Despite receiving critical acclaim throughout his forty year career, widespread fame still eludes Woodstock based Tom Pacheco here in America. Outside of the U.S. it is a different story. His music is well known and appreciated from the United Kingdom to Japan. Maverick Magazine, one of the UK’s leading independent music magazines, views Tom Pacheco as part of a progression of American folk music greats:
“In many ways [Tom’s] is a voice crying in the wilderness, just as Guthrie’s was back in the time of the great depression, and Seeger’s was in the fifties – and Dylan’s was, when he gave voice to those unable to express their own fears and frustrations in the early sixties. In many ways, Tom Pacheco is continuing that great tradition . . .”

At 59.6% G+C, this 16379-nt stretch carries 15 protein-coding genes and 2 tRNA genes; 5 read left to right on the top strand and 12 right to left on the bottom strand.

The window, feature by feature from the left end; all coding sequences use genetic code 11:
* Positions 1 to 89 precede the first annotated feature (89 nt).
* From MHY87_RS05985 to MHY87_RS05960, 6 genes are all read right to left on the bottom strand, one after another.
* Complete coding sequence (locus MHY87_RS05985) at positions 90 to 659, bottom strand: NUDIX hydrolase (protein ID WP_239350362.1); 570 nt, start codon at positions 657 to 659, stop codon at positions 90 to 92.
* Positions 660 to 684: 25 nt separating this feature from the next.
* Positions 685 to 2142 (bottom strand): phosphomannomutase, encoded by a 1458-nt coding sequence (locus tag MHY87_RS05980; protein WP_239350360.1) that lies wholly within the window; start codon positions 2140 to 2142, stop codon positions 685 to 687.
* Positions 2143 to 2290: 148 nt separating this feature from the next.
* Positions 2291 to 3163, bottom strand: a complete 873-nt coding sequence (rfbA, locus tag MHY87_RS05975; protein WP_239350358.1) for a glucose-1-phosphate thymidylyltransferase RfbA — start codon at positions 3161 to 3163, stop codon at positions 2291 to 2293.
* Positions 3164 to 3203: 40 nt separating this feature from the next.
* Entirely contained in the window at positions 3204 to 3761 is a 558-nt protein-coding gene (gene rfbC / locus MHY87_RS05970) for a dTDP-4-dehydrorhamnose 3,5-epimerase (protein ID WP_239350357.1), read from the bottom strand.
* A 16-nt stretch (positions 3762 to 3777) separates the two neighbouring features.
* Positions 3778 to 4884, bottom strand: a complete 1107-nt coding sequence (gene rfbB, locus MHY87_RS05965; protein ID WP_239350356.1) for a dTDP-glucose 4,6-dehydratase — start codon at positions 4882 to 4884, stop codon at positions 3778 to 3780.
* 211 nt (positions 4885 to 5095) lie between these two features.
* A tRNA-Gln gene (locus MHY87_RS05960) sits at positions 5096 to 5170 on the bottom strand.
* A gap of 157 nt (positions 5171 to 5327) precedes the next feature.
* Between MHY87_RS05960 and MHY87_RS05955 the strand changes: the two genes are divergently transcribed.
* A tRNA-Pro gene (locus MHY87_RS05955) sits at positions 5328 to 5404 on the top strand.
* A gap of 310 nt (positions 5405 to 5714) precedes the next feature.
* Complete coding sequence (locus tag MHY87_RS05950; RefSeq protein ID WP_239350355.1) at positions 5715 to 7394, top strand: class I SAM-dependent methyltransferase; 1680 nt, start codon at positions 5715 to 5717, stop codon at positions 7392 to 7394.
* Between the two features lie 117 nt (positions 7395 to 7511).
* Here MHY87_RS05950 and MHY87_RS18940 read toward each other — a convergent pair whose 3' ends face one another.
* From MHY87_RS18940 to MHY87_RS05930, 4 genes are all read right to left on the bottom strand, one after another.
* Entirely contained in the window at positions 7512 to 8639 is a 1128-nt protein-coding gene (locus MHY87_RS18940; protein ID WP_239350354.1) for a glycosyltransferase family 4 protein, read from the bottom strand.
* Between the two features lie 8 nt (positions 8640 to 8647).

Tom Pacheco has been called a “quintessentially American songwriter” by Dirty Linen Magazine. And Hugh Gregory of Folk Roots states “Tom Pacheco deserves to be mentioned in the same tones of reverence as John Prine, Townes Van Zandt, Guy Clark and Steve Earl . . . Tom Pacheco is one of the most impressive singer/songwriters of our times.”
When Pete Seeger celebrated his ninetieth birthday at Madison Square Garden, Tom was there to sing for him, and in 2008 then presidential candidate Barack Obama personally asked Tom Pacheco to perform at his campaign rallies. While his commentary is often pointed and always incisive, Tom can’t be buttonholed as a protest singer. His songs run the full spectrum of life, each one its own vivid portrait, and his work has been recorded by top artists ranging from Jefferson Starship to Richie Havens to The Band.
Tom Pacheco is nearing completion of a new album, partially produced here and partially in Norway, which he promises contains some of the most controversial songs he has yet recorded. He plans to unveil some of them at the old Phoenicia train station during his Labor Day weekend concerts. His shows in Phoenicia tend to sell out. Be sure to RSVP early.